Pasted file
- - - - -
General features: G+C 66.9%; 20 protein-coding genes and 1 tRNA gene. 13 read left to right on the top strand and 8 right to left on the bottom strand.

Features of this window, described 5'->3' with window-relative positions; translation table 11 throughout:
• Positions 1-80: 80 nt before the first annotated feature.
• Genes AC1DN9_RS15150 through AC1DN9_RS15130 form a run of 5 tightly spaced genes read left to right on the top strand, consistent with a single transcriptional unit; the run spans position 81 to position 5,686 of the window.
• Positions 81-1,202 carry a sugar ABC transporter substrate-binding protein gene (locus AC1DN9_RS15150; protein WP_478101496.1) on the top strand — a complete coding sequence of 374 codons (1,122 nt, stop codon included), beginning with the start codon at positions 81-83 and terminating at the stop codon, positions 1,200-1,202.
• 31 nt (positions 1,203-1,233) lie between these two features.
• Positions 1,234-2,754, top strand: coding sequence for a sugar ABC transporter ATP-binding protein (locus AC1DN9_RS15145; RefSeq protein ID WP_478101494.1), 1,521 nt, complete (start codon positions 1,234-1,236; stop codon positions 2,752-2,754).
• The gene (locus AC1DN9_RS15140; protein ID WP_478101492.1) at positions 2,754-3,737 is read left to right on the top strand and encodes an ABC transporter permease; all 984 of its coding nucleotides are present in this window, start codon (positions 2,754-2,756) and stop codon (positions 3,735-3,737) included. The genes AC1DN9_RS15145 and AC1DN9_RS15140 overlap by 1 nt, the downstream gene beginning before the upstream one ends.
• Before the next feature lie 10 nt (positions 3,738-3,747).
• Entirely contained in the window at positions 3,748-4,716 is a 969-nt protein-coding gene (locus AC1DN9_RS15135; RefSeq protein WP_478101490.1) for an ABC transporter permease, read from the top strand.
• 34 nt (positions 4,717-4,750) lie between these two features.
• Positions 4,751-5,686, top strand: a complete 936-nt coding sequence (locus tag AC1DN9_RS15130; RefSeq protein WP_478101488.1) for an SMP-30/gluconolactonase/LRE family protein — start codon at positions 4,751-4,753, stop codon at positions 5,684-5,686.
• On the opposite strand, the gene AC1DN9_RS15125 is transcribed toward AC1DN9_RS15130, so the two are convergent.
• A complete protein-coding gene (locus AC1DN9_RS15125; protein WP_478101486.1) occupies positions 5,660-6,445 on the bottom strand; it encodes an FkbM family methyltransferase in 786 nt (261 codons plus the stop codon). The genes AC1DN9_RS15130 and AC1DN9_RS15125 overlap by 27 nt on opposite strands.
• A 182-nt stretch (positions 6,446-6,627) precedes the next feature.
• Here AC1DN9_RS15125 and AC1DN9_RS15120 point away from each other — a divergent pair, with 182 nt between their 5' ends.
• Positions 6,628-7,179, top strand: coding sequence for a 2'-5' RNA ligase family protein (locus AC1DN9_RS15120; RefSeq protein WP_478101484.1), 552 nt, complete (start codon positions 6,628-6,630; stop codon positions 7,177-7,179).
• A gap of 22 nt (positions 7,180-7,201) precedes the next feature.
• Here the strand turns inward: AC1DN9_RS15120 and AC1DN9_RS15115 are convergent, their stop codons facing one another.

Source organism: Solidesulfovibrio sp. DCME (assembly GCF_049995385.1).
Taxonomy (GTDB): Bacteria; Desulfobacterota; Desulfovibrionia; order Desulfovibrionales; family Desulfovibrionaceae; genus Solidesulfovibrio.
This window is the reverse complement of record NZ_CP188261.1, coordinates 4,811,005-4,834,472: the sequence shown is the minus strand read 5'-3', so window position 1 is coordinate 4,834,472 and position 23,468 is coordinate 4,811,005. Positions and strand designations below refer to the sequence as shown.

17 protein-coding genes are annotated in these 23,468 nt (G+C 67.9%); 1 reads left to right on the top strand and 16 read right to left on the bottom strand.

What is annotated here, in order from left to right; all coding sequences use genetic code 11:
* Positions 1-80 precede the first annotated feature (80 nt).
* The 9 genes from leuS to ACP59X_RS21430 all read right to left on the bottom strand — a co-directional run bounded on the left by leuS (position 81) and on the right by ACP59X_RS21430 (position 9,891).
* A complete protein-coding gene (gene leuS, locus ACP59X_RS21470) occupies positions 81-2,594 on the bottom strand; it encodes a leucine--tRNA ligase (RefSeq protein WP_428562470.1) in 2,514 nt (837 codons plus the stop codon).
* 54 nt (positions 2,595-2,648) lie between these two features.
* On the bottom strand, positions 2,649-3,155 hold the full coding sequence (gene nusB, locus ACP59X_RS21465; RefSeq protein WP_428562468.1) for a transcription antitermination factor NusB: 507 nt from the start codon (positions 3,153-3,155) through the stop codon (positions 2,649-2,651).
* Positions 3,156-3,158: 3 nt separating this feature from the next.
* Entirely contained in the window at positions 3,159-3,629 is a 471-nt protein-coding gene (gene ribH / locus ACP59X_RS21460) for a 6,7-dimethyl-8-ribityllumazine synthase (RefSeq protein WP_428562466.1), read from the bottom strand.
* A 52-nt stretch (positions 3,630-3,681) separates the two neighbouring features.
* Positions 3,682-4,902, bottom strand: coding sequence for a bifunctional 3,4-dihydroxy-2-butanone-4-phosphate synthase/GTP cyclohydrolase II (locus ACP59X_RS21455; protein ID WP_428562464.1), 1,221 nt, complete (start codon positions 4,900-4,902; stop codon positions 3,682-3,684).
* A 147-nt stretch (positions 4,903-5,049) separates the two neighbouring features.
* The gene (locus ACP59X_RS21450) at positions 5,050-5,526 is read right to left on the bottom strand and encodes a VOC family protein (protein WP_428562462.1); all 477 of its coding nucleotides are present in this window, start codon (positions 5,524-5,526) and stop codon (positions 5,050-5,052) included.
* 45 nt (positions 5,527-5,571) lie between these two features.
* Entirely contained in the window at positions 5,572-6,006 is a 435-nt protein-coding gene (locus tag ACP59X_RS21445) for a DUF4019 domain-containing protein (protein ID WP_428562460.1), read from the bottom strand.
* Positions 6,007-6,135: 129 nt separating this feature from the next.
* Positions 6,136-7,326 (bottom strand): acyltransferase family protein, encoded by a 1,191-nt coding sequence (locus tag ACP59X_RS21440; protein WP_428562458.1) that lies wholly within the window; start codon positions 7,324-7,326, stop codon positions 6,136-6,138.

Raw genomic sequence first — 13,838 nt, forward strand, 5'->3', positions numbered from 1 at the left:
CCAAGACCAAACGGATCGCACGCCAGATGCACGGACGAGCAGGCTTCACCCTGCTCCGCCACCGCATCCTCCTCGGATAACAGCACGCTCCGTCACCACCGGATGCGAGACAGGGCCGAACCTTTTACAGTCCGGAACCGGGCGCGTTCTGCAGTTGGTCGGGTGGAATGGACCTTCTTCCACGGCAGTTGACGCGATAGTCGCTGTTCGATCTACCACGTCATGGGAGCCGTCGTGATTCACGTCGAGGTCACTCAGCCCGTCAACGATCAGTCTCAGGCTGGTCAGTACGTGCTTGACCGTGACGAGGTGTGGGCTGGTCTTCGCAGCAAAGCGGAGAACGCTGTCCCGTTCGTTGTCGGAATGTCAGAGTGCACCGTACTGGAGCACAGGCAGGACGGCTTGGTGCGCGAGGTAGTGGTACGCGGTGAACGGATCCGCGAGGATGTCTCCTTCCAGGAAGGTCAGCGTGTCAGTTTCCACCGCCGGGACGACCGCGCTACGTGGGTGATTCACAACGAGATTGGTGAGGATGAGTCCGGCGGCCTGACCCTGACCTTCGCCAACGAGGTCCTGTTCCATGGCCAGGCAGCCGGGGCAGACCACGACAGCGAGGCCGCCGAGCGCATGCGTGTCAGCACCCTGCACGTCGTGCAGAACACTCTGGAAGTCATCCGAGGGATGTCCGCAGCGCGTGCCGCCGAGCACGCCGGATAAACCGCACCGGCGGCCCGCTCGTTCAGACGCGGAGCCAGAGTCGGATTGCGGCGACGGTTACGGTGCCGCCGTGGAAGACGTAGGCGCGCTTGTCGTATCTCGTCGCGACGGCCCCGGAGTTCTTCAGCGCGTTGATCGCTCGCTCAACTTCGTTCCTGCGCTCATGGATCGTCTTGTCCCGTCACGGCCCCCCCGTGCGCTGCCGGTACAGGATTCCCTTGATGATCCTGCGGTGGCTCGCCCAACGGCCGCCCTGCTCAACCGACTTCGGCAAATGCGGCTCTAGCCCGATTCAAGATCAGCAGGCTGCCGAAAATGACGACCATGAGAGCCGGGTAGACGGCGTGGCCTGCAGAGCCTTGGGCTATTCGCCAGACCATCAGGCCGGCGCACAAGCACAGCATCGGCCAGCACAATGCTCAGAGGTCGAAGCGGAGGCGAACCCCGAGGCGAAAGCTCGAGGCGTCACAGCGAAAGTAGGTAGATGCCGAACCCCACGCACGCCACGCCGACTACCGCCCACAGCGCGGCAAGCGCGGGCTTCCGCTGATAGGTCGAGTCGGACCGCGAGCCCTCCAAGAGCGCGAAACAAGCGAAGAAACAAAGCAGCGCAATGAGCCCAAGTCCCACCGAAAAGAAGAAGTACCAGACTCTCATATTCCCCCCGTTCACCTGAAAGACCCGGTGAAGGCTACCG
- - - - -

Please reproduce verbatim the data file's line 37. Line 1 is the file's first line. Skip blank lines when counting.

* Entirely contained in the window at positions 5,572-6,006 is a 435-nt protein-coding gene (locus tag ACP59X_RS21445) for a DUF4019 domain-containing protein (protein ID WP_428562460.1), read from the bottom strand.